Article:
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Remembering the Time Tupac Shakur Sued the Oakland Police for $10 Million

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Tupac Shakur in a still from 'Poetic Justice.'
Tupac Shakur in a still from the 1993 film 'Poetic Justice,' three years before his death. (Columbia Pictures)

In honor of the late rapper’s birthday, Oakland has proclaimed June 16 to be Tupac Shakur Day—a nice, overdue gesture to the years Shakur spent living in Oakland. But the text of the official honor is also missing a key part of Shakur’s history with the city.

Mayoral proclamations are usually forgotten after a few years. What’s not likely to be forgotten is the Oakland Police Department’s jaywalking stop of Tupac Shakur in October 1991, which resulted in Shakur allegedly slammed to the ground and arrested.

That’s because in a rare early case of a rap artist suing the police, Shakur subsequently brought a $10 million civil suit against the OPD for their actions—and in an even rarer conclusion, the suit was settled for a reported $42,000.

The intersection of 17th and Broadway, where Tupac's incident with police is said to have happened.
The intersection of 17th and Broadway, where Tupac’s incident with police is said to have happened.

You can read the full proclamation, which recounts Shakur’s involvement with Oakland hip-hop group Digital Underground, his own solo album sales, and his hit songs. But while Oakland’s police department seems to constantly be in the midst of another scandal, an additional stanza would seem appropriate today:

…and WHEREAS, in our ongoing efforts to better our police force, we remember the ways in which Shakur held our department to a higher standard…


One can dream.

In 1991, Shakur was walking at what’s long been rumored as the intersection of 17th and Broadway in downtown Oakland when he was stopped by officers for jaywalking. What happened next was recounted by Shakur in an interview with hip-hop journalist Davey D:

Davey D: Can talk about your recent encounter with police brutality at the hands of the Oakland PD?

Tupac: We’re letting the law do its job. It’s making its way through the court system. We filed a claim.

Davey D: Recount the incident for those who don’t know.

Tupac: For everyone who doesn’t know, I, an innocent young black male, was walking down the streets of Oakland minding my own business and the police department saw fit for me to be trained or snapped back into my place. So they asked for my ID and sweated me about my name because my name is “Tupac.” My final words to them was “fuck y’all.” Next thing I know I was in a chokehold passing out with cuffs on, headed for jail for resisting arrest. Yes, you heard right—I was arrested for resisting arrest.

Davey D: Where is all this now?

Tupac: We’re in the midst of having a $10 million dollar lawsuit against the Oakland Police Department. If I win and get the money, then the Oakland Police department is going to buy a Boys Home, me a house, my family a house, and a ‘Stop Police Brutality Center’ and other little odd things like that.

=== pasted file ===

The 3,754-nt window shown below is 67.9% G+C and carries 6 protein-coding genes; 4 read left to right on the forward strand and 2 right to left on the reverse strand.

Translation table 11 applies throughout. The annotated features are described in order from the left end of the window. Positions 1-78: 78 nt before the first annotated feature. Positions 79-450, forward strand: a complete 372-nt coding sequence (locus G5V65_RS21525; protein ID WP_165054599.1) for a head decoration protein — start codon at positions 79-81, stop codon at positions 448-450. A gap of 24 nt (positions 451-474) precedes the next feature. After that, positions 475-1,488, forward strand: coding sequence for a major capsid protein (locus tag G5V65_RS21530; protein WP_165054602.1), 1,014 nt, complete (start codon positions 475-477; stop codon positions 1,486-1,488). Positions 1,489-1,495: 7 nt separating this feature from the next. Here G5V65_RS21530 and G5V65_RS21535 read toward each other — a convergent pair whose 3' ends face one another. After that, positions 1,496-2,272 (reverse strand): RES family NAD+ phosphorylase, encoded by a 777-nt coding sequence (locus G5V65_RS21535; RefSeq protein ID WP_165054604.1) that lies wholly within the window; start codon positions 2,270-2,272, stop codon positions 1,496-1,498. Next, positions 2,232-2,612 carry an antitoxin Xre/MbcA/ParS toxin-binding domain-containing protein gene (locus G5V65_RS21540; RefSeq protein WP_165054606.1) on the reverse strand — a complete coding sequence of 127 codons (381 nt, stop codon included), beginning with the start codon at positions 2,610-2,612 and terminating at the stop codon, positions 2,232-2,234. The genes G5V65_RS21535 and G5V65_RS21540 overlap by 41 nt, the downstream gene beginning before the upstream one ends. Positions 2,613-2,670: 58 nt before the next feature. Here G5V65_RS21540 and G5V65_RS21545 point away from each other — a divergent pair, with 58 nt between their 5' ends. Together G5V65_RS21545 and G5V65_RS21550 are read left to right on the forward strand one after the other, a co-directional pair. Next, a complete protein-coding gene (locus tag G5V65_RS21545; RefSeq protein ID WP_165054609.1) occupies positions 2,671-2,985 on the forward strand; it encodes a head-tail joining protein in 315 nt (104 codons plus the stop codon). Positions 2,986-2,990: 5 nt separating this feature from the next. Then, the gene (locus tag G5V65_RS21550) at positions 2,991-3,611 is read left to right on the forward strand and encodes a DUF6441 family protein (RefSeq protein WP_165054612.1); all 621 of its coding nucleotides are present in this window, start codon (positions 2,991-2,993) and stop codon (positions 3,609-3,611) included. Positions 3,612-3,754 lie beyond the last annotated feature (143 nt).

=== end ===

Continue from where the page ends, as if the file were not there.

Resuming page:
Shakur, in the booklet for 'All Eyez on Me.'
Shakur, in the booklet for ‘All Eyez on Me.’ (Interscope Records)

Shakur, the son of the late Black Panther Afeni Shakur, was raised with the importance of community building. His goal to build a boys’ home and center for police brutality is even more laudable considering the rapper was without any secure income: his debut album 2Pacalypse Now wouldn’t be released for another month. But Shakur wanted to give back to Oakland, claiming in interviews after moving to L.A. that “I give all my love to Oakland, if I’ma claim somewhere, I’ma claim Oakland… everything I do, you can give it to Oakland.”

For more historical context, consider that in 1991, the Rodney King jury had yet to acquit four officers involved in the infamous LAPD beating, and Rodney King had yet to be awarded any damages. As for a young black man suing the police department for what most black residents of Oakland at the time could testify was a routine occurrence? In 1991, that was a brazen move; to Shakur, however, it was simply asserting his civil rights.

And especially before smartphone cameras provided quick, reliable evidence in police brutality cases, a $42,000 settlement to a young rapper—whose music would be the subject of an attempted ban by the vice president of the United States for its criticism of police—was groundbreaking.

So, happy Tupac Shakur Day. But while you’re playing “California Love” to celebrate, remember the determined young black man who kept pushing for a better world, kept fighting for his rights, and reminded us all to keep our heads up.

Watch one of Shakur’s greatest interview segments below.

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